Tom Bradshaw: Bath Rugby's Tom Heathcote has every right to pick Scotland
In March this year, Tom Heathcote was kicking points that helped England Under-20s retain the RBS Six Nations.
On Saturday, he could well come off the bench to make his debut for Scotland.
This is a strange turn of events, not least because England boss Stuart Lancaster made it plain in a RFU press release in July that Heathcote was very much in his thinking, if not in his squads.
Some will argue that, having been nurtured through international age-group rugby by England, Heathcote somehow "owed" it to the RFU to stick with them following their investment in him. Rubbish.
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Tom Heathcote was born in Scotland. Therefore, quite simply, he has every right to chose to play for that country.
The International Rugby Board's regulations make that perfectly admissible, provided that he hasn't played for another nation's first or second-team, which he hasn't.
There will no doubt be a few people at the RFU who will be frustrated by Heathcote's decision. But then they, and Lancaster, should have been wise to the danger of him lifting his gaze north of the Border and done more to keep him in the Red Rose fold.
Heathcote has always had a sense of self-assurance beyond his years. Stepping up into his club's first-team last season was something that he took to without so much as a blink.
In that regard – and in others – he reminds me of Freddie Burns, the Gloucester and England Saxons fly-half. Both have a natural capacity for audacity and both operate in their environments as though born into them.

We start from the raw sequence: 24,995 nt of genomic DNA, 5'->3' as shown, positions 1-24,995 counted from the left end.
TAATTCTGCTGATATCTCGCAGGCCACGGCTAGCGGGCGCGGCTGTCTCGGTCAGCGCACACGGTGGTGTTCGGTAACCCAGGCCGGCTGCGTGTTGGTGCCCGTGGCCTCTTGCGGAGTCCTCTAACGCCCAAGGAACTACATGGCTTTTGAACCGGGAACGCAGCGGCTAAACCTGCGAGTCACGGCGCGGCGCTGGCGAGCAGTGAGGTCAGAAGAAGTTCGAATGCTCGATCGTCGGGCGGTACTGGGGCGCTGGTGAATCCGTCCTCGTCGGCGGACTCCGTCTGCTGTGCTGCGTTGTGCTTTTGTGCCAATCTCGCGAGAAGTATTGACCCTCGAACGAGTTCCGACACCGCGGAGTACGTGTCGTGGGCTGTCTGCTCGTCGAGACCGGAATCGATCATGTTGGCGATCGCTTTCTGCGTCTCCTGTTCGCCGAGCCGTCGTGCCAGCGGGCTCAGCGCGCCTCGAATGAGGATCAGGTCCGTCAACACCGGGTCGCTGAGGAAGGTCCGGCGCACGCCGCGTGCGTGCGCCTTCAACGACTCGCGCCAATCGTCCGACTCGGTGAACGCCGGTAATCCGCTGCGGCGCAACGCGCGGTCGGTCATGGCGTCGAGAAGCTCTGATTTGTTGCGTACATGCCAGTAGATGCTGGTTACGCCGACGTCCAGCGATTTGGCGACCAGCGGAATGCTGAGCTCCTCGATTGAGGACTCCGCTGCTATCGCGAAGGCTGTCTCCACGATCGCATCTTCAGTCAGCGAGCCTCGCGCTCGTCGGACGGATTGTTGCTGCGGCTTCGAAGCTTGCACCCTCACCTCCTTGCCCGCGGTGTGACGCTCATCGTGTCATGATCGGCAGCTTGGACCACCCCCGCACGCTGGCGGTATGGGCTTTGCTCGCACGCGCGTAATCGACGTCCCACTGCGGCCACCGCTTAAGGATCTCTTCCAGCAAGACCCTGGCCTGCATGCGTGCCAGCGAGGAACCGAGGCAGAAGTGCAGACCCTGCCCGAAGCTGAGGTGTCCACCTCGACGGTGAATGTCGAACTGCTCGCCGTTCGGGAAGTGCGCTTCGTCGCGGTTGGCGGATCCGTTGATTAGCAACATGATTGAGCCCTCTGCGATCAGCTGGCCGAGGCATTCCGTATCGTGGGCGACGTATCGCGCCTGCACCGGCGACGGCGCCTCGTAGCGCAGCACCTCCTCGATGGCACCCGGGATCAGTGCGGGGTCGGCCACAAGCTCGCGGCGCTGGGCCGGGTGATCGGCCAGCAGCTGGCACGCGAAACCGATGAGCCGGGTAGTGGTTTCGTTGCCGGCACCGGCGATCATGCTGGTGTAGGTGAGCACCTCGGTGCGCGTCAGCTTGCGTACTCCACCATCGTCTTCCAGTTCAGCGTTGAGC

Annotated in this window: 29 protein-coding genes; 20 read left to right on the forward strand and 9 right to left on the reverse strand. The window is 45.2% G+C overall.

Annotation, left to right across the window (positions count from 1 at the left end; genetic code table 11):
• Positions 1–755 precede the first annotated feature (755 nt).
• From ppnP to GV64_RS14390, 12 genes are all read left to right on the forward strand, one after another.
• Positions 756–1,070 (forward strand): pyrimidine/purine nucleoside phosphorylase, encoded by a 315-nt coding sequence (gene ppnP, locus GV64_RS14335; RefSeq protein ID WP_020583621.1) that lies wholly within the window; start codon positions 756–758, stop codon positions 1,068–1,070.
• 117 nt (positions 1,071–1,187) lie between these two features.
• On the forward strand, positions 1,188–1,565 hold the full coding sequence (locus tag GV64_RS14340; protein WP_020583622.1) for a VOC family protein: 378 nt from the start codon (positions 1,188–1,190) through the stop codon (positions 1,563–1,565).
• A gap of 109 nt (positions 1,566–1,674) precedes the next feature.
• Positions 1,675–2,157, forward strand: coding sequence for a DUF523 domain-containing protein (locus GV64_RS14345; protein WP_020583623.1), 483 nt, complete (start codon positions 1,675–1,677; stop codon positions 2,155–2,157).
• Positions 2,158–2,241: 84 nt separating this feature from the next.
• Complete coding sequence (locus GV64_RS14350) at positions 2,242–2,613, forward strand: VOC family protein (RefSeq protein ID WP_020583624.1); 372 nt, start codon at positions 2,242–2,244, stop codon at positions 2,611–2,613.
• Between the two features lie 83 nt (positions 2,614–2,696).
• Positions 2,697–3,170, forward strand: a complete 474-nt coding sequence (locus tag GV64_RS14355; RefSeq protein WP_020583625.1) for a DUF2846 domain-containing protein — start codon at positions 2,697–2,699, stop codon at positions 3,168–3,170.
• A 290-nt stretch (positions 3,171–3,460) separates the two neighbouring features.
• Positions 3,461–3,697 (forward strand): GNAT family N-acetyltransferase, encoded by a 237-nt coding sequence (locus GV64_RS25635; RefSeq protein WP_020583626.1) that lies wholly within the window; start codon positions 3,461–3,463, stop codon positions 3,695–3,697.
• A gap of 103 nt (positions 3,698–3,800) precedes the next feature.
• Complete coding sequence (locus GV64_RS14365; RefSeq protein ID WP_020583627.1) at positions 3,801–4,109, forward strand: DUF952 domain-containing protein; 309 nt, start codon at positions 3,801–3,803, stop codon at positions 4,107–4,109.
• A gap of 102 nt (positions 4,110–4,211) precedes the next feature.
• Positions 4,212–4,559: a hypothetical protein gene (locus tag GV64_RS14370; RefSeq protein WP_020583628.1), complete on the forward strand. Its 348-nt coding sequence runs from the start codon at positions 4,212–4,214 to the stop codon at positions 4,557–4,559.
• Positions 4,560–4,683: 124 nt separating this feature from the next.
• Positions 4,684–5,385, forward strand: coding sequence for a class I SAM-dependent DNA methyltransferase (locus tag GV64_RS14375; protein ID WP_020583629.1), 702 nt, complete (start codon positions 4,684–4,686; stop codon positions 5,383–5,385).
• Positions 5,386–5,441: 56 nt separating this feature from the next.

The problem for Heathcote was that, for all their similarities, it was players like Burns who made it difficult to see exactly when his international opportunity would come for England.
In two years' time, England could well have a golden crop of world-class fly-halves. As well as Burns, Leicester prodigy George Ford is likely to have found his international stride and Saracens' Owen Farrell will still be young in years.
In short, there is a long queue for the England fly-half shirt. And if you are a man in a hurry and feel as though you are ready for international rugby, then why not look to the country of your birth, rather than the country of your current residence?
The queue in Scotland is, of course, distinctly shorter. Heathcote's rivals for the Scotland fly-half berth are Greig Laidlaw and Ruaridh Jackson, and he's already supplanted the latter who was sent back to his club, Glasgow, on Monday.
Heathcote is an exuberant, skilful player who keeps the opposition guessing.
Seeing him play at the highest level will be exciting and I for one am looking forward to it. Even if his shirt doesn't have a red rose on it.